Tokyo: Australia’s Paralympic team celebrated the end of a memorable 12 days of competition on Sunday afternoon with a well-earned feast in the village.
Athletes and staff did their best to devour 500 meat pies, 30 sushi platters, 400 ice creams, 10 kilograms of chips — plus biscuits, muffins and fruit platters — all washed down with cold beer and wine.
Grant ‘Scooter’ Patterson is the loveable larrikin of the Australian Paralympic swim team. Credit:Delly Carr
A day earlier, wheelchair tennis star Dylan Alcott, in his final outing as a Paralympian, ate chicken nuggets off his gold medal and cracked a Corona within minutes of getting off the court.
These Paralympics were an absolute joy to cover. Reporters are usually discouraged from using adjectives such as ‘incredible’ and ‘inspiring’ to describe the performances of athletes with a disability, but there was a noticeable shift this time around.
Stories of hardship, adversity, feats of bravery and near-death experiences were central to storytelling at these Paralympics but they were certainly not the be-all and end-all. Results mattered.
“The coverage has focused very much on what they can do, rather than their disability,” said the team’s chef de mission Kate McLoughlin.
‘We’ve always seen every four years that element of ‘wow, they’re amazing’ but this has gone to another level.′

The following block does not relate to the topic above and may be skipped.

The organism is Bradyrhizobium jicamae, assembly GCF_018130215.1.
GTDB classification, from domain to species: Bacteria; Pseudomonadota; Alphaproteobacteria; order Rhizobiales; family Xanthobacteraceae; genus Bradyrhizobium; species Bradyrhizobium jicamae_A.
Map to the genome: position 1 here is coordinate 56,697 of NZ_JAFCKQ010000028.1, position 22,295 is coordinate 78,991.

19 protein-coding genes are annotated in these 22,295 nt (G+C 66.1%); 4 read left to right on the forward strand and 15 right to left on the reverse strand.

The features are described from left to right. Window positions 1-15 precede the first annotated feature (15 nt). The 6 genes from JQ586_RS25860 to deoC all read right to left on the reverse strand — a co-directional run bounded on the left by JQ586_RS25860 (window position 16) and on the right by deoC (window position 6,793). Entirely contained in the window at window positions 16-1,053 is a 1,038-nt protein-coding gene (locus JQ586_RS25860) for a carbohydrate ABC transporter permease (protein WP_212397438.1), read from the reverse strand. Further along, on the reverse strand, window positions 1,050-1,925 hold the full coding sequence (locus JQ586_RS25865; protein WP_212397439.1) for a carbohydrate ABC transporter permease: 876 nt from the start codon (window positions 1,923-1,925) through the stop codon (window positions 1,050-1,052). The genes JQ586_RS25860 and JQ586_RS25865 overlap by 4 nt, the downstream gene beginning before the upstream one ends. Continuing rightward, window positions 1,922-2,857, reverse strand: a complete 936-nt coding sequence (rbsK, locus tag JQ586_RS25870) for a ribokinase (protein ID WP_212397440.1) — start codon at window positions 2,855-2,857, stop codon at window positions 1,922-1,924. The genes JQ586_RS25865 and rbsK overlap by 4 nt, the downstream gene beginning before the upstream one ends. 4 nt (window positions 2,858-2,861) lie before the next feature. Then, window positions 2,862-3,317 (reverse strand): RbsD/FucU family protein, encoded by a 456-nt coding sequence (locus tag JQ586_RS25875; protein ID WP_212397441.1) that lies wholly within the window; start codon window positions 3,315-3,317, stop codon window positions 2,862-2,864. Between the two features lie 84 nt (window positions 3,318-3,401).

Unbelievable athletic feats captured the public’s imagination and, as Alcott pointed out, interviews afterwards were what really resonated with viewers at home.
Australia finished eighth on the medal tally with 21 golds, 29 silvers and 30 bronze medals, for a total of 80 medals.
In Rio, the team picked up 81 medals in almost identical fashion – 22 gold, 30 silver and 29 bronze.
In terms of golds, it was Australia’s worst haul since 1980, but after a hugely disruptive 18 months, never has the colour mattered less.
Australia’s Jaryd Clifford won silver in Men’s 5000m — despite collapsing across the line. Credit:Getty
Exhibit A: Jaryd Clifford, who was tipped to win multiple gold medals here. Slumped on a chair, happy tears streaming down his face, this is what he said in the mixed zone after winning a third medal in the marathon.
“I thought I would leave these Games absolutely shattered if I didn’t win a gold medal,” Clifford said. “But sport is so much more than that. [After a silver in the 5000m] I was shattered. In my heart, it did feel like missing that gold was going to be one of the hardest things to get over.
“But you know what … I finished two marathons in 2021. I wasn’t supposed to run a marathon until 2024. If you’d told me that at the start of the year, I would have said ‘you are f—ing kidding’.
“I’ve played team sports and I’ve never felt the same way as this Paralympic team feels. Everyone gets around each other and it’s the most special thing.”
Tokyo says goodbye to an Olympic and Paralympic year like no other.Credit:Getty
This was a Paralympics where stories stumbled into your lap no matter where you looked.
I loved Rowan Crothers’ celebration on top of the lane rope. I loved Darren Hicks’ road race. I loved that Clifford didn’t give up in his 5000m in scorching heat.